Sourcing from Ghost

Ghost is an open source, professional publishing platform built on a modern Node.js technology stack — designed for teams who need power, flexibility and performance - used by Apple, NASA, Sky News, OpenAI & many more.

It comes with all the benefits of modern, centralized Headless CMS platforms, with the added benefit of being released completely for free under an MIT license, so you have total ownership and control of it without needing to depend on a third party backend.

This guide will walk you through using Gatsby with the Ghost Content API.

Quick start

The fastest way to get started is with the official Gatsby Starter Ghost repository, which contains a light scaffolding of queries and templates to get a brand new site up and running.

Gatsby Starter Ghost

Install and setup

If you prefer to start from scratch or integrate the Ghost Content API into an existing site, you can set up the Gatsby Source Ghost plugin.


Generating pages

Once the source plugin is set up, you can use the createPages API in gatsby-node.js to run queries against your Ghost data with GraphQL. In this example, Gatsby iterates over each post returned by the Ghost API and generates a new page with that data, using the post.js template file.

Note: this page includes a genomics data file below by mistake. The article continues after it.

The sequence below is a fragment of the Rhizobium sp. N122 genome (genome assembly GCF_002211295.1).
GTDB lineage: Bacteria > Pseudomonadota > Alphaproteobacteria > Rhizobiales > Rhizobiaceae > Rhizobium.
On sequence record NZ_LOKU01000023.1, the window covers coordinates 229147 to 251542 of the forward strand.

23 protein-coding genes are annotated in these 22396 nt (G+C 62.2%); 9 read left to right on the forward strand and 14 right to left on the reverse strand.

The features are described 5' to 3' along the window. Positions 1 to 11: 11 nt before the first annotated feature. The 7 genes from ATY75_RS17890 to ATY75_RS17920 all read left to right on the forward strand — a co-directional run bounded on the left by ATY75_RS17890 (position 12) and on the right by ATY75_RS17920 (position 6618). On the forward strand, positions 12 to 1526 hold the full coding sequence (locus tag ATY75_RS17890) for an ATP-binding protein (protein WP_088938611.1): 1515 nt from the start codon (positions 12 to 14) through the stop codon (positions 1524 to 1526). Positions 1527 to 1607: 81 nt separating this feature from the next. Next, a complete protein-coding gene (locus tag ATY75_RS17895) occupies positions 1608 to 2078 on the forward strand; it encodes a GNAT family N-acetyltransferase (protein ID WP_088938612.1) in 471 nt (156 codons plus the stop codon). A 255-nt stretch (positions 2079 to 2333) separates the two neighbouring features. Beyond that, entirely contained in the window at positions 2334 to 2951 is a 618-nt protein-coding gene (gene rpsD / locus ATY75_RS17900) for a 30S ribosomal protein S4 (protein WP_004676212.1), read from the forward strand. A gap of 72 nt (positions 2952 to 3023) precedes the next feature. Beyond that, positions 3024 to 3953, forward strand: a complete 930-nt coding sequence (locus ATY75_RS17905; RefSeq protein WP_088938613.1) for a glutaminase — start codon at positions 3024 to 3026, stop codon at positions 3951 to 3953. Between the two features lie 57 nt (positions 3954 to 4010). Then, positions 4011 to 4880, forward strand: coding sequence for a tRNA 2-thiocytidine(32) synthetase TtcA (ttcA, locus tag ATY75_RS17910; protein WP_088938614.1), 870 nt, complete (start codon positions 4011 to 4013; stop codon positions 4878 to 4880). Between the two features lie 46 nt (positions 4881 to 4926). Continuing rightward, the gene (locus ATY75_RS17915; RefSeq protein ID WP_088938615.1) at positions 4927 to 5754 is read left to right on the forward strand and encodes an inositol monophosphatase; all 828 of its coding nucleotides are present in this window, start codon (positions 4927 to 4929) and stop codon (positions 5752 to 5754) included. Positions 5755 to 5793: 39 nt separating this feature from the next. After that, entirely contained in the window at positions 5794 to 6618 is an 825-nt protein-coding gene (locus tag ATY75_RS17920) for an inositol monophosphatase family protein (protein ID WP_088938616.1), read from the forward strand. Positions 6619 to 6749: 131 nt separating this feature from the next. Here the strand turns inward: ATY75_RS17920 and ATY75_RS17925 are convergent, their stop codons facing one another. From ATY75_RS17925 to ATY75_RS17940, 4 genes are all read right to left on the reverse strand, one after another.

There are several ways to structure queries depending on how you prefer to work, but here’s a very minimal example:

Outputting data

The code above will create pages in the root of the site at /, with the path being the slug of the post.

Then, within the post.js template, you can determine exactly how and where you want to output data on each page. Again, you’ll use GraphQL to query individual fields, so an example looks something like this:

Wrapping up

You should have a broad understanding of how Gatsby and the Ghost Content API work together now in order to use Ghost as a headless CMS. Your writers can enjoy the slick administration experience, while your development team can keep using their ideal tooling. Everyone wins!

Here are some further resources and reading material to help you get started with some more advanced examples and use-cases: